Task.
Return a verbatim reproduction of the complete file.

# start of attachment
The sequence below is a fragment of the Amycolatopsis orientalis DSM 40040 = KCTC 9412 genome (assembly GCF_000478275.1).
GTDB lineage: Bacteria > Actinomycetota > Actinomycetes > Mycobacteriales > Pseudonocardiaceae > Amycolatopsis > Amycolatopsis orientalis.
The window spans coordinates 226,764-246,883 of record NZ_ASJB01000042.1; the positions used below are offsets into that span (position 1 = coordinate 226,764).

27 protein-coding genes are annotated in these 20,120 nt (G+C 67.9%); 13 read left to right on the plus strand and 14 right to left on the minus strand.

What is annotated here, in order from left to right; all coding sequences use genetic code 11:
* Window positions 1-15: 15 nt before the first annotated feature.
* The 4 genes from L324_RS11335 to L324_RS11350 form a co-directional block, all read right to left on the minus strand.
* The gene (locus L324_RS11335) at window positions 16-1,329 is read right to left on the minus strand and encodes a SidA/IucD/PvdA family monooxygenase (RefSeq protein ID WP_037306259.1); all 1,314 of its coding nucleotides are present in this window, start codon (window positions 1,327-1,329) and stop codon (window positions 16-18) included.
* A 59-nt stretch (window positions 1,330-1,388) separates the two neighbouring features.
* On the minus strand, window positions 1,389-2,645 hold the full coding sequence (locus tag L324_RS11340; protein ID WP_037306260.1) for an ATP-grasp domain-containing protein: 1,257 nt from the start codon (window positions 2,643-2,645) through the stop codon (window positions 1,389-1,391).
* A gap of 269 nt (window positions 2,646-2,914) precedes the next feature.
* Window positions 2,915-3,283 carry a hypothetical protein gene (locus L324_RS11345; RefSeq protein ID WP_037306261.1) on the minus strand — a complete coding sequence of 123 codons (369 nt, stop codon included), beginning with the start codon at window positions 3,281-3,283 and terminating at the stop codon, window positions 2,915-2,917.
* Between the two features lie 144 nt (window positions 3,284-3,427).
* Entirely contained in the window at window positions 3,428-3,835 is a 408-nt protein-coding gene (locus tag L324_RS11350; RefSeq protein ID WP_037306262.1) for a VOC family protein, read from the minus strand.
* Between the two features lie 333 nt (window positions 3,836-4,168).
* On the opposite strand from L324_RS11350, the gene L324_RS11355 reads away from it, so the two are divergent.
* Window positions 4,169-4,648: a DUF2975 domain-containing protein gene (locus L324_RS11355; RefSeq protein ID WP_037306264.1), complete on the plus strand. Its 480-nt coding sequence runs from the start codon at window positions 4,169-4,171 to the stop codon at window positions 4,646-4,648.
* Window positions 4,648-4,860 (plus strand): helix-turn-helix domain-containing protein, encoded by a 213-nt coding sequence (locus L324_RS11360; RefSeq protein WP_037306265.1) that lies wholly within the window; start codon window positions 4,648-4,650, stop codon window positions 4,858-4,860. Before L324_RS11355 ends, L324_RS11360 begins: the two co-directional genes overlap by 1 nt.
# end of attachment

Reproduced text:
The sequence below is a fragment of the Amycolatopsis orientalis DSM 40040 = KCTC 9412 genome (assembly GCF_000478275.1).
GTDB lineage: Bacteria > Actinomycetota > Actinomycetes > Mycobacteriales > Pseudonocardiaceae > Amycolatopsis > Amycolatopsis orientalis.
The window spans coordinates 226,764-246,883 of record NZ_ASJB01000042.1; the positions used below are offsets into that span (position 1 = coordinate 226,764).

27 protein-coding genes are annotated in these 20,120 nt (G+C 67.9%); 13 read left to right on the plus strand and 14 right to left on the minus strand.

What is annotated here, in order from left to right; all coding sequences use genetic code 11:
* Window positions 1-15: 15 nt before the first annotated feature.
* The 4 genes from L324_RS11335 to L324_RS11350 form a co-directional block, all read right to left on the minus strand.
* The gene (locus L324_RS11335) at window positions 16-1,329 is read right to left on the minus strand and encodes a SidA/IucD/PvdA family monooxygenase (RefSeq protein ID WP_037306259.1); all 1,314 of its coding nucleotides are present in this window, start codon (window positions 1,327-1,329) and stop codon (window positions 16-18) included.
* A 59-nt stretch (window positions 1,330-1,388) separates the two neighbouring features.
* On the minus strand, window positions 1,389-2,645 hold the full coding sequence (locus tag L324_RS11340; protein ID WP_037306260.1) for an ATP-grasp domain-containing protein: 1,257 nt from the start codon (window positions 2,643-2,645) through the stop codon (window positions 1,389-1,391).
* A gap of 269 nt (window positions 2,646-2,914) precedes the next feature.
* Window positions 2,915-3,283 carry a hypothetical protein gene (locus L324_RS11345; RefSeq protein ID WP_037306261.1) on the minus strand — a complete coding sequence of 123 codons (369 nt, stop codon included), beginning with the start codon at window positions 3,281-3,283 and terminating at the stop codon, window positions 2,915-2,917.
* Between the two features lie 144 nt (window positions 3,284-3,427).
* Entirely contained in the window at window positions 3,428-3,835 is a 408-nt protein-coding gene (locus tag L324_RS11350; RefSeq protein ID WP_037306262.1) for a VOC family protein, read from the minus strand.
* Between the two features lie 333 nt (window positions 3,836-4,168).
* On the opposite strand from L324_RS11350, the gene L324_RS11355 reads away from it, so the two are divergent.
* Window positions 4,169-4,648: a DUF2975 domain-containing protein gene (locus L324_RS11355; RefSeq protein ID WP_037306264.1), complete on the plus strand. Its 480-nt coding sequence runs from the start codon at window positions 4,169-4,171 to the stop codon at window positions 4,646-4,648.
* Window positions 4,648-4,860 (plus strand): helix-turn-helix domain-containing protein, encoded by a 213-nt coding sequence (locus L324_RS11360; RefSeq protein WP_037306265.1) that lies wholly within the window; start codon window positions 4,648-4,650, stop codon window positions 4,858-4,860. Before L324_RS11355 ends, L324_RS11360 begins: the two co-directional genes overlap by 1 nt.